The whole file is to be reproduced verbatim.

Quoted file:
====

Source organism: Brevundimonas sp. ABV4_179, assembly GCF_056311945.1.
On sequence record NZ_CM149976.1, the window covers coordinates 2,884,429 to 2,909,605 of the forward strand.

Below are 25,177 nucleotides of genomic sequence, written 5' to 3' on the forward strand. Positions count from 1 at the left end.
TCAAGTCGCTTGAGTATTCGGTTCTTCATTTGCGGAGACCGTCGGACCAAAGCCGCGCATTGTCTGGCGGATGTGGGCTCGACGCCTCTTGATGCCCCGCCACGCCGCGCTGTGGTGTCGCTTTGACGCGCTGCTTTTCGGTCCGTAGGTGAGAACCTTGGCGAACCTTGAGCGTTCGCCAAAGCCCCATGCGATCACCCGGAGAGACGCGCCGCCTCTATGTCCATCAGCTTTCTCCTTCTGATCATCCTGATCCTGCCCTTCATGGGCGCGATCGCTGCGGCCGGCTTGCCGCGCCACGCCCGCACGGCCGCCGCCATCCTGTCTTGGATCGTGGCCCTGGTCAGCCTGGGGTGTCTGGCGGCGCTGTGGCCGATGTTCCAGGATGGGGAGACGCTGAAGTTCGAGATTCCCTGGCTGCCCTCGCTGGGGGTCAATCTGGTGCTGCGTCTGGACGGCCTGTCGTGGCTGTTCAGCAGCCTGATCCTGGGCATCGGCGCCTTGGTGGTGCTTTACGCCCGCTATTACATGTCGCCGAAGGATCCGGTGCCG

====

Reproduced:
Source organism: Brevundimonas sp. ABV4_179, assembly GCF_056311945.1.
On sequence record NZ_CM149976.1, the window covers coordinates 2,884,429 to 2,909,605 of the forward strand.

Below are 25,177 nucleotides of genomic sequence, written 5' to 3' on the forward strand. Positions count from 1 at the left end.
TCAAGTCGCTTGAGTATTCGGTTCTTCATTTGCGGAGACCGTCGGACCAAAGCCGCGCATTGTCTGGCGGATGTGGGCTCGACGCCTCTTGATGCCCCGCCACGCCGCGCTGTGGTGTCGCTTTGACGCGCTGCTTTTCGGTCCGTAGGTGAGAACCTTGGCGAACCTTGAGCGTTCGCCAAAGCCCCATGCGATCACCCGGAGAGACGCGCCGCCTCTATGTCCATCAGCTTTCTCCTTCTGATCATCCTGATCCTGCCCTTCATGGGCGCGATCGCTGCGGCCGGCTTGCCGCGCCACGCCCGCACGGCCGCCGCCATCCTGTCTTGGATCGTGGCCCTGGTCAGCCTGGGGTGTCTGGCGGCGCTGTGGCCGATGTTCCAGGATGGGGAGACGCTGAAGTTCGAGATTCCCTGGCTGCCCTCGCTGGGGGTCAATCTGGTGCTGCGTCTGGACGGCCTGTCGTGGCTGTTCAGCAGCCTGATCCTGGGCATCGGCGCCTTGGTGGTGCTTTACGCCCGCTATTACATGTCGCCGAAGGATCCGGTGCCG